In cryptography, a Schnorr signature is a digital signature produced by the Schnorr signature algorithm. Its security is based on the intractability of certain discrete logarithm problems. The Schnorr signature is considered the simplest digital signature scheme to be provably secure in a random oracle model. It is efficient and generates short signatures. It was covered by U.S. Patent 4,995,082 which expired in February 2008.
- All users of the signature scheme agree on a group, , of prime order, , with generator, , in which the discrete log problem is assumed to be hard. Typically a Schnorr group is used.
- All users agree on a cryptographic hash function .
In the following,
- Exponentiation stands for repeated application of the group operation
- Juxtaposition stands for multiplication on the set of congruence classes or application of the group operation (as applicable)
- Subtraction stands for subtraction on set of equivalence groups
- , the set of finite bit strings
- , the set of congruence classes modulo
- , the multiplicative group of integers modulo (for prime , )
- Choose a private signing key, , from the allowed set.
- The public verification key is .
To sign a message, :
- Choose a random from the allowed set.
- Let .
- Let , where denotes concatenation and is represented as a bit string.
- Let .
The signature is the pair, .
Note that ; if , then the signature representation can fit into 40 bytes.
If then the signature is verified.
Proof of correctness
It is relatively easy to see that if the signed message equals the verified message:
, and hence .
Public elements: , , , , , , . Private elements: , .
This shows only that a correctly signed message will verify correctly; many other properties are required for a secure signature algorithm.
The signature scheme was constructed by applying the Fiat–Shamir transformation to Schnorr's identification protocol. Therefore, (as per Fiat and Shamir's arguments), it is secure if is modeled as a random oracle.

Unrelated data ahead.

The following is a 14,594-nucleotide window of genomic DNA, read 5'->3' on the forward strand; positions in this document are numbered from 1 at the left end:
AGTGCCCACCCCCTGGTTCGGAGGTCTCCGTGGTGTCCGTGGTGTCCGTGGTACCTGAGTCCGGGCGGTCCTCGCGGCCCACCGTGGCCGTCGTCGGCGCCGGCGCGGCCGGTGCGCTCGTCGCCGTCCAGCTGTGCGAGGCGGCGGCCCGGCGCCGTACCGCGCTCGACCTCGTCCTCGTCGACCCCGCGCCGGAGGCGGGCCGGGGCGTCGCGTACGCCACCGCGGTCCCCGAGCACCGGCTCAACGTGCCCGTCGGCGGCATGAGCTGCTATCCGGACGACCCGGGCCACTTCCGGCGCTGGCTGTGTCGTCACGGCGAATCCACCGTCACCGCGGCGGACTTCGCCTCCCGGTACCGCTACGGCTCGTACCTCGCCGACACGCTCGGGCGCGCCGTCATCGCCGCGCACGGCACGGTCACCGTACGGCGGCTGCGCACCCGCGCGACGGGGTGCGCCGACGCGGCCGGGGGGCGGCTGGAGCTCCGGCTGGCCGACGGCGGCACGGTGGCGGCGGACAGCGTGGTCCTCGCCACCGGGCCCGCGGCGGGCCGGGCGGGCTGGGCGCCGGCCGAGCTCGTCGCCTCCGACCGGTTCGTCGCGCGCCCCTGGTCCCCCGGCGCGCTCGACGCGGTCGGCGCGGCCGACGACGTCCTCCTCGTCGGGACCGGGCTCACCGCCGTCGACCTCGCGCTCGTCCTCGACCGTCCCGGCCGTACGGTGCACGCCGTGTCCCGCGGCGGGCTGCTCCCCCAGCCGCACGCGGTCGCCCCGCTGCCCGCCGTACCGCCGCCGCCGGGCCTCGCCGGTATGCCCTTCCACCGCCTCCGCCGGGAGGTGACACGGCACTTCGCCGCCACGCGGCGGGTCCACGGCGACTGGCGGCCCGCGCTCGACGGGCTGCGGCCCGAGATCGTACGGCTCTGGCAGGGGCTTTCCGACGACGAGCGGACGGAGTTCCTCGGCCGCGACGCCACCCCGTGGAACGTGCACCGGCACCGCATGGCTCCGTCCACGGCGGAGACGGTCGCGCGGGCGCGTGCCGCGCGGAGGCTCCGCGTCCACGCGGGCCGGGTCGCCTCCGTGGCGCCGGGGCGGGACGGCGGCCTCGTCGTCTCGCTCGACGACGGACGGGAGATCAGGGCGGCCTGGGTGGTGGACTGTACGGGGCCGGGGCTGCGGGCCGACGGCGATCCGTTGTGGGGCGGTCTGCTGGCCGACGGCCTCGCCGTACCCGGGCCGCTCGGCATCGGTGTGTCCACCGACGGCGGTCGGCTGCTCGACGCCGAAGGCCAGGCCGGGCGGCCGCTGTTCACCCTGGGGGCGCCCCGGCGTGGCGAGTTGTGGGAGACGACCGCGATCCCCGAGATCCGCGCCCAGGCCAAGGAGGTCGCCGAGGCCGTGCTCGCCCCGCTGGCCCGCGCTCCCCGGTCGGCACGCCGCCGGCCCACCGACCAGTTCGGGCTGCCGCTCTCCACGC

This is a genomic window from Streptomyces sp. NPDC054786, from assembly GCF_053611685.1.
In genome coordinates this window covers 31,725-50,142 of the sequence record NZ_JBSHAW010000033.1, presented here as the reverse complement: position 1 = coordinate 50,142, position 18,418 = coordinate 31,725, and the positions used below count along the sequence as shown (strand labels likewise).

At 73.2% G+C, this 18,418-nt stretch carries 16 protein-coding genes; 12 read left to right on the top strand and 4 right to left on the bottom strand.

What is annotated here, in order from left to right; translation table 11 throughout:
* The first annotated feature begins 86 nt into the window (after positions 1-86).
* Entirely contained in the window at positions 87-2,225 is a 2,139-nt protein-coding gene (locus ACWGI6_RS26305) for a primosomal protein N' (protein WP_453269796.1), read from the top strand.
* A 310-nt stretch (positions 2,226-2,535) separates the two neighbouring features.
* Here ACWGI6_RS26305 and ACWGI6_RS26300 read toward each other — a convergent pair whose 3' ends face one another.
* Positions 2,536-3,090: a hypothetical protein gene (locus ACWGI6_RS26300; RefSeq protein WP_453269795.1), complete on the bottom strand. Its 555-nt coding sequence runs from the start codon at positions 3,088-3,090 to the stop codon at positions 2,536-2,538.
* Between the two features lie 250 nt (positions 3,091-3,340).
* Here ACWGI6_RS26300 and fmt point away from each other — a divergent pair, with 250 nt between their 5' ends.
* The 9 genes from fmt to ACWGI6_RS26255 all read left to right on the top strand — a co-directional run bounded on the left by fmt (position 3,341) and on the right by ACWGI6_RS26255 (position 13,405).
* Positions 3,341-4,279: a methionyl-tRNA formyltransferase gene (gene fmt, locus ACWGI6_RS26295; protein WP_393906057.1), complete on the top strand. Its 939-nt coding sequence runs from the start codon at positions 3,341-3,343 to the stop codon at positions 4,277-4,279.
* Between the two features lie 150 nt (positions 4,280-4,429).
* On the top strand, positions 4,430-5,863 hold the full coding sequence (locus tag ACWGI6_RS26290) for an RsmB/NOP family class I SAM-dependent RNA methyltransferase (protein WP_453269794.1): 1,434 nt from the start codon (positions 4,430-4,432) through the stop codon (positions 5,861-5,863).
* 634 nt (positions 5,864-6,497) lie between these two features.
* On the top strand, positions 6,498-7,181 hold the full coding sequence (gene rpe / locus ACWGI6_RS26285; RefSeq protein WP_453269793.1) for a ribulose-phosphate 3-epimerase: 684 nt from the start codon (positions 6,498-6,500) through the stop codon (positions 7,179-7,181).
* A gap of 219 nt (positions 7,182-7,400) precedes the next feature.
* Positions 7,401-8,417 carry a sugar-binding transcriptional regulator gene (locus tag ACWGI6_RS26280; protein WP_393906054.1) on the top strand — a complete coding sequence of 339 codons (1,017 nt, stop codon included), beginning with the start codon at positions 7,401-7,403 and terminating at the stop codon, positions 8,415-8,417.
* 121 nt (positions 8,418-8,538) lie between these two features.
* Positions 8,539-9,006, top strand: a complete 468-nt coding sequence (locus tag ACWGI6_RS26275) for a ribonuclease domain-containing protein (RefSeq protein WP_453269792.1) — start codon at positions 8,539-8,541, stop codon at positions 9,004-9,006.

Its security can also be argued in the generic group model, under the assumption that is "random-prefix preimage resistant" and "random-prefix second-preimage resistant". In particular, does not need to be collision resistant.
In 2012, Seurin provided an exact proof of the Schnorr signature scheme. In particular, Seurin shows that the security proof using the Forking lemma is the best possible result for any signature schemes based on one-way group homomorphisms including Schnorr-Type signatures and the Guillou-Quisquater signature schemes. Namely, under the ROMDL assumption, any algebraic reduction must lose a factor in its time-to-success ratio, where is a function that remains close to 1 as long as " is noticeably smaller than 1", where is the probability of forging an error making at most queries to the random oracle.
- Savu, Laura (2012). "SIGNCRYPTION SCHEME BASED ON SCHNORR DIGITAL SIGNATURE". arXiv: .
- Seurin, Yannick (2012-01-12). "On the Exact Security of Schnorr-Type Signatures in the Random Oracle Model" (PDF). Cryptology ePrint Archive. International Association for Cryptologic Research. Retrieved 2014-08-11.
- Fiat; Shamir (1986). "How To Prove Yourself: Practical Solutions to Identification and Signature Problems" (PDF). Proceedings of CRYPTO '86.
- Schnorr (1989). "Efficient Identification and Signatures for Smart Cards" (PDF). Proceedings of CRYPTO '89.
- Neven, Smart, Warinschi. "Hash Function Requirements for Schnorr Signatures". IBM Research. Retrieved 19 July 2012.
- Menezes, Alfred J. et al. (1996), Handbook of Applied Cryptography, CRC Press.
- C.P. Schnorr (1990), "Efficient identification and signatures for smart cards", in G. Brassard, ed. Advances in Cryptology—Crypto '89, 239-252, Springer-Verlag. Lecture Notes in Computer Science, nr 435
- Claus-Peter Schnorr (1991), "Efficient Signature Generation by Smart Cards", Journal of Cryptology 4(3), 161–174 (PS).